## May 4, 2013

### Random Walk

I use Mathematica to play with 2D Brownian Motion a little bit. According to Smoluchowski and Einstein's theory, Brownian Motion is described by random walk (RW). There are several methods to generate random walk in Mathematica, such as the use of Accumulate + RandomChoice, which is an example in the documentation:
Graphics[
Line[
Accumulate[
RandomChoice[{{-1, 0}, {1, 0}, {0, 1}, {0, -1}}, 1000]
]
]
]
 Fig. 1,  Random walk on a 2D square lattice
 Fig. 2, a random walk with 10^4 steps on the square lattice

 Fig. 3, calculation of the fractal dimension using box counting method. $a$ is the size of the boxes, the vertical values counts the number of boxes that cover the random walk points. It gives a fractal dimension of ~1.602.
The mean distance after $N$ steps is proportional to $\sqrt{N}$. This is known as the Einstein's law. Fig. 4 shows the test of this law.

 Fig. 4, the mean distance. The nonlinear fit shows that the mean distance agree with the Einstein's law.

Similarly, we can work out a random walk on a triangular lattice.
Graphics[
Line[Accumulate[
RandomChoice[{{-1, 0}, {1, 0}, {1/2, Sqrt[3]/2}, {-1/2,
Sqrt[3]/2}, {1/2, -Sqrt[3]/2}, {-1/2, -Sqrt[3]/2}}, 1000]]]]


 Fig. 5, Random walk on a 2D triangular lattice

In order to incorporate more sophisticated random walks, I use Nest and NestList.


v = 1;
rw[r_] := r + v * Through[{Cos,Sin}[RandomReal[{0,2*Pi}]]];
urw[r_] := r + RandomReal[{0,2*v}] * Through[{Cos,Sin}[RandomReal[{0,2*Pi}]]];
mbrw[r_] := r + RandomVariate[MaxwellDistribution[v]]* Through[{Cos,Sin}[RandomReal[{0,2*Pi}]]];

n = 10^5;
Show[
Graphics[{Thickness[Large],Circle[{0, 0}, Sqrt[n]],
Arrow[{{0, 0}, Sqrt[n] {Cos[Pi/4], Sin[Pi/4]}}],
Text[Style[Sqrt[N], 20], 0.5 Sqrt[n] {Cos[Pi/4], Sin[Pi/4]}],
PointSize[0.01], Point[{0, 0}],
Red, Opacity[0.5], Thin, Line[NestList[rw,{0,0},n]],
Green, Opacity[0.5], Thin, Line[NestList[urw,{0,0},n]],
Yellow, Opacity[0.5],Thin, Line[NestList[mbrw,{0,0},n]]}
],
ImageSize -> 400]


 Fig. 6, Colorlines: Red, random walk; Green, uniform distribution random walk; Yellow, Maxwell-Boltzmann random walk.

 Fig. 7, RW in a circle.

 Fig. 8, RW in a circle, accelerated in radial direction.
Now one can study the quantitative behavior of Brownian Motion, following the historical path of Langevin, Smoluchowski and Einstein. I'll put that part aside.

The next question is what will happen if self-interactions are added. One of these self-interactions is self-avoid (SA). In SARW, the new walk try to avoid its history. Depending on how to interpret the "history", one may avoid either the "path" or the "points". I am more interesting in the points here, because points may represent the "system configurations" (system states/phase space points/field configuration/functionals), whereas the path represents another "field" such as the gauge field/gauge links etc. Avoiding points is the simplest self-avoid self-interaction.

To implement SA, the whole list has to be stored.

 greedymbsarw[rn_] := Module[{new , eps = 1, v = 1},

(* WriteString["stdout", Length[rn], " "];*)
new = rn[[-1]] + RandomVariate[MaxwellDistribution[v]]* Through[{Cos, Sin}[RandomReal[{0, 2 Pi}]]];
While[
Or @@ Table[Norm[new - pt] < eps, {pt, rn}],
new = rn[[-1]] +
RandomVariate[MaxwellDistribution[v]]* Through[{Cos, Sin}[RandomReal[{0, 2 Pi}]]];
];
Append[rn, new]
];

lazymbsarw[rn_] :=
Module[{new , eps = 1, v = 1},
new = rn[[-1]] + RandomVariate[MaxwellDistribution[v]]* Through[{Cos, Sin}[RandomReal[{0, 2 Pi}]]];
If[ And @@ Table[Norm[new - pt] > eps, {pt, rn}], Append[rn, new], rn]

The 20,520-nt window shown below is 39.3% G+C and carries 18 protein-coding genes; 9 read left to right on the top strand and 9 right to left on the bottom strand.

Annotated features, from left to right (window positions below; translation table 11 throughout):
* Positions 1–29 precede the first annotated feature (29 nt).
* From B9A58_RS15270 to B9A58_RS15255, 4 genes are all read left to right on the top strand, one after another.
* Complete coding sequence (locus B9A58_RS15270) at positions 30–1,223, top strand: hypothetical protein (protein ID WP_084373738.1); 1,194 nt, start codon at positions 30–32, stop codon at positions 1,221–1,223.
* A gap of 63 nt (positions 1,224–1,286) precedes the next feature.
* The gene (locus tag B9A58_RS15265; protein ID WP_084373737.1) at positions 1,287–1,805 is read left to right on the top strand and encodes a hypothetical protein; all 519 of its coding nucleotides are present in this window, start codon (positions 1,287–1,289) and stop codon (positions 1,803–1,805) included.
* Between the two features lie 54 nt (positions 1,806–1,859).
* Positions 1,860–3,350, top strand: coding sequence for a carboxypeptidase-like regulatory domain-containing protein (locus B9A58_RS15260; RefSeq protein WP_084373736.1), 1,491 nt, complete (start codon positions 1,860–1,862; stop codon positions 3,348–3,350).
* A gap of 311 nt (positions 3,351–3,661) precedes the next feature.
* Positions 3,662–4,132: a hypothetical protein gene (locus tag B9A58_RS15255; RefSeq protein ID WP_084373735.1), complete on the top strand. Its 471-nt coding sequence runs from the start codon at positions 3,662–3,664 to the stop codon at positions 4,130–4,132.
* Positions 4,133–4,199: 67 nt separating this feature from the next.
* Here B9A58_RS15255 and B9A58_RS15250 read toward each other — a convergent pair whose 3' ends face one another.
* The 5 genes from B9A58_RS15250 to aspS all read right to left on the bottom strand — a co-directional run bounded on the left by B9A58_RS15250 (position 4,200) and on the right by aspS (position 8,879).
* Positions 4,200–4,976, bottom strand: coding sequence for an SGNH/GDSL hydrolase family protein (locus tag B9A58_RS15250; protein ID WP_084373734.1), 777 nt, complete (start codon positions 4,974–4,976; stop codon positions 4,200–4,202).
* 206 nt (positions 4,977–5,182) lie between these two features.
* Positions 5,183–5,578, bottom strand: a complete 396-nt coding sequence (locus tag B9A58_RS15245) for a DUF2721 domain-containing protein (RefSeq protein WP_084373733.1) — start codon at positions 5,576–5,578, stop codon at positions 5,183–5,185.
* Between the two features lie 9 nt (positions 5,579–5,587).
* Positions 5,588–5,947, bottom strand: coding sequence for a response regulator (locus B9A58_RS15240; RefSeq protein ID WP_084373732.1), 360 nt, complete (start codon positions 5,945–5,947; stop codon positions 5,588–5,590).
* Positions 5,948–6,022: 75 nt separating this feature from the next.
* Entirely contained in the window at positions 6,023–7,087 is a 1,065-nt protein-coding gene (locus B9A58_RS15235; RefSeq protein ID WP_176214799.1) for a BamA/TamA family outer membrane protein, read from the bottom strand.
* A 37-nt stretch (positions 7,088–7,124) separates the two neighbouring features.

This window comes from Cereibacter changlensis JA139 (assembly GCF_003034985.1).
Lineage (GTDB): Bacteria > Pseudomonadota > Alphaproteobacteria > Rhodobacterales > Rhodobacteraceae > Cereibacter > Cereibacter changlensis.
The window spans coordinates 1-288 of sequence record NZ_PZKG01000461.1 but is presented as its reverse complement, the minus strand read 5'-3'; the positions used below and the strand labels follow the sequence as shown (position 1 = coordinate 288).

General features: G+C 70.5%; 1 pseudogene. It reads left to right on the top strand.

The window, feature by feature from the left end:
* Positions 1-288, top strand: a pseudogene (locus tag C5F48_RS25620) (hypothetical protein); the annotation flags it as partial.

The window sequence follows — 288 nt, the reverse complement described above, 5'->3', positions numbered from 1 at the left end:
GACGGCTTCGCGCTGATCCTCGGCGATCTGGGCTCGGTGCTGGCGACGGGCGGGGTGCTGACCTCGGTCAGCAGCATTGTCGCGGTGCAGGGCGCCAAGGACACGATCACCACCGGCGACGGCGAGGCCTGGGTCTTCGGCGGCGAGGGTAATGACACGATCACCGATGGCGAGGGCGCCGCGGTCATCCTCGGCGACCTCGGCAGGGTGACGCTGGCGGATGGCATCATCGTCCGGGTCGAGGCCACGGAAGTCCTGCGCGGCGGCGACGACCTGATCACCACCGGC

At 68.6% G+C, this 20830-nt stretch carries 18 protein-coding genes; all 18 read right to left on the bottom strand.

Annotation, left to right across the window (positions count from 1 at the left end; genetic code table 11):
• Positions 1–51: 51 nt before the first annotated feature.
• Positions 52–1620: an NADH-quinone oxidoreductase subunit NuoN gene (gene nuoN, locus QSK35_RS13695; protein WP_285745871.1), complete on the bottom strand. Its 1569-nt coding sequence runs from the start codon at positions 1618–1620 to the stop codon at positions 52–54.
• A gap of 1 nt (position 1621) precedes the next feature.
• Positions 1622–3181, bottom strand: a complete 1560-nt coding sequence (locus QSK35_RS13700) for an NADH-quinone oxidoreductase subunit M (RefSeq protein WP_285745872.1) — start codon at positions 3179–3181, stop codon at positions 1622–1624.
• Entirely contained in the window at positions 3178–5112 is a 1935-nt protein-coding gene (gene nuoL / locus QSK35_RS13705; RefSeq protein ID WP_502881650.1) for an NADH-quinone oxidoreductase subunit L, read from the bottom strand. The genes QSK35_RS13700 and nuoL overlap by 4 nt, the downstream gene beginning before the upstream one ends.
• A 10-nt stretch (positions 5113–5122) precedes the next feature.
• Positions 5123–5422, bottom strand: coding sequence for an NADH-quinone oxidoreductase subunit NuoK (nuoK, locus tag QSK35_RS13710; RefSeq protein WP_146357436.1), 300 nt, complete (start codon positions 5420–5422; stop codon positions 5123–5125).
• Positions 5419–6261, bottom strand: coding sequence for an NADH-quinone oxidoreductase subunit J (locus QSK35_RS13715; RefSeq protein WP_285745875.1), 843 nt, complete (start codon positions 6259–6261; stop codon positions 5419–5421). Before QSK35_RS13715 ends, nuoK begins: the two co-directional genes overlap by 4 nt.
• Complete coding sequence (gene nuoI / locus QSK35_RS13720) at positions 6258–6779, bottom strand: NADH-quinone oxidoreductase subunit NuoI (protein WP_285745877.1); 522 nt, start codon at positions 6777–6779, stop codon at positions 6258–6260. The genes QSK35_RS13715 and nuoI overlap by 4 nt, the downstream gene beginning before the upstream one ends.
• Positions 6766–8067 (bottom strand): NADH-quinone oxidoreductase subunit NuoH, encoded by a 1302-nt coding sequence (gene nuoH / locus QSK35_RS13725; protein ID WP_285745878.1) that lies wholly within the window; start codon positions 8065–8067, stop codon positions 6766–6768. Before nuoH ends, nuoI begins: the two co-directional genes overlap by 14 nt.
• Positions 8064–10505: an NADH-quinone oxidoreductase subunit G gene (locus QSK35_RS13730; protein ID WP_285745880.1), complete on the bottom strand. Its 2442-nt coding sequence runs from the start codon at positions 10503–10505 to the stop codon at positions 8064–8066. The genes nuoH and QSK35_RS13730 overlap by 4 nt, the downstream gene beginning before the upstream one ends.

];

n = 10^5;
Show[
Graphics[{Thickness[Large],Circle[{0, 0}, Sqrt[n]],
Arrow[{{0, 0}, Sqrt[n] {Cos[Pi/4], Sin[Pi/4]}}],
Text[Style[Sqrt[N], 20], 0.5 Sqrt[n] {Cos[Pi/4], Sin[Pi/4]}],
PointSize[0.01], Point[{0, 0}],
Red, Opacity[0.5], Thin, Line[NestList[mbrw,{0,0},n]],
Green, Opacity[0.5], Thin, Line[Nest[lazymbsarw,{{0,0}},n]],
Blue, Opacity[0.5], Thin, Line[Nest[greedymbsarw, {{0, 0}}, n]]}
],
ImageSize -> 400]


In these two implementations, greedy version will loop till a new legal walk is found; whereas the lazy version stations if new legal walk if found at the first proposal. It is important to use Maxwell-Boltzmann (or other global ) RW to avoid dead-lock. Note that for the greedy version may take a very long time. One thus may also add a upper bound for trials.
 Colorlines: Red, Maxwell-Boltzmann RW; Green, lazy SARW; Blue, greedy SARW.
Again, I'll leave the discussion of quantitative feature later.

We can play with more interactions.

update:
OK, I spent sometime to workout the random self-avoid walk, with respect to avoiding the path instead of the points. Essentially, one only need to compute if two segments cross. The function to do that is,

IntersectQ[x1_, y1_, x2_, y2_, x1p_, y1p_, x2p_, y2p_] :=
Module[{j1, j2, det},
j1 = (x1 + x2 - x1p - x2p)*(y1p - y2p) - (y1 + y2 - y1p -
y2p)*(x1p - x2p);
j2 = (x1 + x2 - x1p - x2p)*(y1 - y2) - (y1 + y2 - y1p - y2p)*(x1 -
x2);
det = (x1 - x2)*(y1p - y2p) - (y1 - y2)*(x1p - x2p);
Abs[j1] < Abs[det] && Abs[j2] < Abs[det]]


As one may check, $t=J_1/\det, s=J_2/\det$ is the solution (parameters) of the intersection of two lines. The explicit coordinate is $(x, y) = (\frac{x_1+x_2}{2}+t\frac{x_2-x_1}{2}, \frac{y_1+y_2}{2}+t\frac{y_2-y_1}{2})$. If $-1 < t < 1, -1 < s < 1$ then the segments intersect.

lazyrsaw[rn_] := Module[{new, eps = 1, l},
l = Length[rn];
new = rn[[-1]] +
RandomVariate[MaxwellDistribution[1]]*
Through[{Cos, Sin}[RandomReal[{0, 2 Pi}]]];
If[And @@
Table[! (IntersectQ[rn[[-1, 1]], rn[[-1, 2]], new[[1]], new[[2]],
rn[[i, 1]], rn[[i, 2]], rn[[i + 1, 1]], rn[[i + 1, 2]]]), {i,
1, l - 1}], Append[rn, new], rn
]
];


 random SAW with lazy algorithm
It's clear that the RW easily gets stuck in the corner, though possibility exist for it to jump out of it. It's better to take a look at the typical behavior of random SAW:

 $\bar{N}$ is the average steps of the RSAWs.

.